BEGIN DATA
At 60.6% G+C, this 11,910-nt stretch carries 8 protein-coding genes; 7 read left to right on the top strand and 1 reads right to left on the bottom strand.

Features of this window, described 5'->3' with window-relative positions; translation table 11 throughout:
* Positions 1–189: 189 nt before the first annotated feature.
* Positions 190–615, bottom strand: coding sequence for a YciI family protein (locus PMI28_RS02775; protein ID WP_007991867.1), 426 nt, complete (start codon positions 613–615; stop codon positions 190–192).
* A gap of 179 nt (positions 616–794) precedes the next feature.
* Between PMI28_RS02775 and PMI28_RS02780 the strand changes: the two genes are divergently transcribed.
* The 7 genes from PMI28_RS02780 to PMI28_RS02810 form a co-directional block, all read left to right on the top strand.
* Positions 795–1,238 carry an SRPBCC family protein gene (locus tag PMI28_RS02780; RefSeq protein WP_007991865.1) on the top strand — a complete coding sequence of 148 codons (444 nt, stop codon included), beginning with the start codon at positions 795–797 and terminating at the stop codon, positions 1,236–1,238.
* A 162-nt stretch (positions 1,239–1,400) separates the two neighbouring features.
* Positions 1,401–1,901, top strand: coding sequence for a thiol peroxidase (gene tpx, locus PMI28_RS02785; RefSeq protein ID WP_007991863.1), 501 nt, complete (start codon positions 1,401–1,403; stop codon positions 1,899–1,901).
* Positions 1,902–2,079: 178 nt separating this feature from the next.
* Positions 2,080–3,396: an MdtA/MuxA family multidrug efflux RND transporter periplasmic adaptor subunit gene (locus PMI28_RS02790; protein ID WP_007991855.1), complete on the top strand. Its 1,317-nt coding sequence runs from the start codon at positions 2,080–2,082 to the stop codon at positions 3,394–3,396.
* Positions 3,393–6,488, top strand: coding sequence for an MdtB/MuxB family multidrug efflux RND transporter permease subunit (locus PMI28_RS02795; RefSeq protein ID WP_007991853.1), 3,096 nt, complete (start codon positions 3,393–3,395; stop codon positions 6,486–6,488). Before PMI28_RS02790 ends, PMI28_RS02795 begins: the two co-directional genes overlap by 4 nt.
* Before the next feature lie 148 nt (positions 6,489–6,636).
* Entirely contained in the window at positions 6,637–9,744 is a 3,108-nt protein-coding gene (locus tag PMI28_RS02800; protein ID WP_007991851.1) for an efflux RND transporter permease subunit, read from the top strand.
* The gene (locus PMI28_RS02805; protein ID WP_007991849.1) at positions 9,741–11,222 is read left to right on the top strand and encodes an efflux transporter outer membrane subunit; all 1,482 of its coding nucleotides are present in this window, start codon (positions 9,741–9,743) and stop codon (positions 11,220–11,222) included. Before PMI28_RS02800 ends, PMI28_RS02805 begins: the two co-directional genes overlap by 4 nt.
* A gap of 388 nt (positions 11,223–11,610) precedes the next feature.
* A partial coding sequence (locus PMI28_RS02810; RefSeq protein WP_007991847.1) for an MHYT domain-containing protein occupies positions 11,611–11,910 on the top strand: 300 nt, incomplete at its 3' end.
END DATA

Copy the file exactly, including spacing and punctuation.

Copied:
At 60.6% G+C, this 11,910-nt stretch carries 8 protein-coding genes; 7 read left to right on the top strand and 1 reads right to left on the bottom strand.

Features of this window, described 5'->3' with window-relative positions; translation table 11 throughout:
* Positions 1–189: 189 nt before the first annotated feature.
* Positions 190–615, bottom strand: coding sequence for a YciI family protein (locus PMI28_RS02775; protein ID WP_007991867.1), 426 nt, complete (start codon positions 613–615; stop codon positions 190–192).
* A gap of 179 nt (positions 616–794) precedes the next feature.
* Between PMI28_RS02775 and PMI28_RS02780 the strand changes: the two genes are divergently transcribed.
* The 7 genes from PMI28_RS02780 to PMI28_RS02810 form a co-directional block, all read left to right on the top strand.
* Positions 795–1,238 carry an SRPBCC family protein gene (locus tag PMI28_RS02780; RefSeq protein WP_007991865.1) on the top strand — a complete coding sequence of 148 codons (444 nt, stop codon included), beginning with the start codon at positions 795–797 and terminating at the stop codon, positions 1,236–1,238.
* A 162-nt stretch (positions 1,239–1,400) separates the two neighbouring features.
* Positions 1,401–1,901, top strand: coding sequence for a thiol peroxidase (gene tpx, locus PMI28_RS02785; RefSeq protein ID WP_007991863.1), 501 nt, complete (start codon positions 1,401–1,403; stop codon positions 1,899–1,901).
* Positions 1,902–2,079: 178 nt separating this feature from the next.
* Positions 2,080–3,396: an MdtA/MuxA family multidrug efflux RND transporter periplasmic adaptor subunit gene (locus PMI28_RS02790; protein ID WP_007991855.1), complete on the top strand. Its 1,317-nt coding sequence runs from the start codon at positions 2,080–2,082 to the stop codon at positions 3,394–3,396.
* Positions 3,393–6,488, top strand: coding sequence for an MdtB/MuxB family multidrug efflux RND transporter permease subunit (locus PMI28_RS02795; RefSeq protein ID WP_007991853.1), 3,096 nt, complete (start codon positions 3,393–3,395; stop codon positions 6,486–6,488). Before PMI28_RS02790 ends, PMI28_RS02795 begins: the two co-directional genes overlap by 4 nt.
* Before the next feature lie 148 nt (positions 6,489–6,636).
* Entirely contained in the window at positions 6,637–9,744 is a 3,108-nt protein-coding gene (locus tag PMI28_RS02800; protein ID WP_007991851.1) for an efflux RND transporter permease subunit, read from the top strand.
* The gene (locus PMI28_RS02805; protein ID WP_007991849.1) at positions 9,741–11,222 is read left to right on the top strand and encodes an efflux transporter outer membrane subunit; all 1,482 of its coding nucleotides are present in this window, start codon (positions 9,741–9,743) and stop codon (positions 11,220–11,222) included. Before PMI28_RS02800 ends, PMI28_RS02805 begins: the two co-directional genes overlap by 4 nt.
* A gap of 388 nt (positions 11,223–11,610) precedes the next feature.
* A partial coding sequence (locus PMI28_RS02810; RefSeq protein WP_007991847.1) for an MHYT domain-containing protein occupies positions 11,611–11,910 on the top strand: 300 nt, incomplete at its 3' end.